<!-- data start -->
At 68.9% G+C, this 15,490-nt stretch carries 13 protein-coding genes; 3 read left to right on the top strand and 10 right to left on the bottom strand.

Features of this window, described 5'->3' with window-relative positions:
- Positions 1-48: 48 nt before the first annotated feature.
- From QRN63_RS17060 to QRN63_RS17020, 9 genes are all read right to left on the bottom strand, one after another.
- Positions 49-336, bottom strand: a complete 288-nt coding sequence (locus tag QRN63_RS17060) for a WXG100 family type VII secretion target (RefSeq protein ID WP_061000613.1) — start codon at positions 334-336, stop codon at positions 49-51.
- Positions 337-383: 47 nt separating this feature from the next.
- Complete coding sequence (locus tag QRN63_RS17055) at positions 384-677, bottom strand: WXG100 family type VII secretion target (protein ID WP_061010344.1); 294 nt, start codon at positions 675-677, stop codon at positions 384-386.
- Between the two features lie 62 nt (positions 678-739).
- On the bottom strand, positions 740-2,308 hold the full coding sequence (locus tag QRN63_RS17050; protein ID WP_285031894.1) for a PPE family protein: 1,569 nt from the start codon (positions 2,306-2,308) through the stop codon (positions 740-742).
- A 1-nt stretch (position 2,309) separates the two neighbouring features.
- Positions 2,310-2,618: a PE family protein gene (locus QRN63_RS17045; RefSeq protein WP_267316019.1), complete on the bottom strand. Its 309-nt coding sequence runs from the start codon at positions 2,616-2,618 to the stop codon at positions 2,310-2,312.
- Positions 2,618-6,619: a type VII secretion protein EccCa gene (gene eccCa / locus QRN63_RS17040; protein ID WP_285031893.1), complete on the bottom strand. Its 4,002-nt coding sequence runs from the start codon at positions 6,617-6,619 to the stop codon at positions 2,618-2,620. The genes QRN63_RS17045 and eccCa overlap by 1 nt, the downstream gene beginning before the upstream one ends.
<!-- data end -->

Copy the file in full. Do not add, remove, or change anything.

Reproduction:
At 68.9% G+C, this 15,490-nt stretch carries 13 protein-coding genes; 3 read left to right on the top strand and 10 right to left on the bottom strand.

Features of this window, described 5'->3' with window-relative positions:
- Positions 1-48: 48 nt before the first annotated feature.
- From QRN63_RS17060 to QRN63_RS17020, 9 genes are all read right to left on the bottom strand, one after another.
- Positions 49-336, bottom strand: a complete 288-nt coding sequence (locus tag QRN63_RS17060) for a WXG100 family type VII secretion target (RefSeq protein ID WP_061000613.1) — start codon at positions 334-336, stop codon at positions 49-51.
- Positions 337-383: 47 nt separating this feature from the next.
- Complete coding sequence (locus tag QRN63_RS17055) at positions 384-677, bottom strand: WXG100 family type VII secretion target (protein ID WP_061010344.1); 294 nt, start codon at positions 675-677, stop codon at positions 384-386.
- Between the two features lie 62 nt (positions 678-739).
- On the bottom strand, positions 740-2,308 hold the full coding sequence (locus tag QRN63_RS17050; protein ID WP_285031894.1) for a PPE family protein: 1,569 nt from the start codon (positions 2,306-2,308) through the stop codon (positions 740-742).
- A 1-nt stretch (position 2,309) separates the two neighbouring features.
- Positions 2,310-2,618: a PE family protein gene (locus QRN63_RS17045; RefSeq protein WP_267316019.1), complete on the bottom strand. Its 309-nt coding sequence runs from the start codon at positions 2,616-2,618 to the stop codon at positions 2,310-2,312.
- Positions 2,618-6,619: a type VII secretion protein EccCa gene (gene eccCa / locus QRN63_RS17040; protein ID WP_285031893.1), complete on the bottom strand. Its 4,002-nt coding sequence runs from the start codon at positions 6,617-6,619 to the stop codon at positions 2,618-2,620. The genes QRN63_RS17045 and eccCa overlap by 1 nt, the downstream gene beginning before the upstream one ends.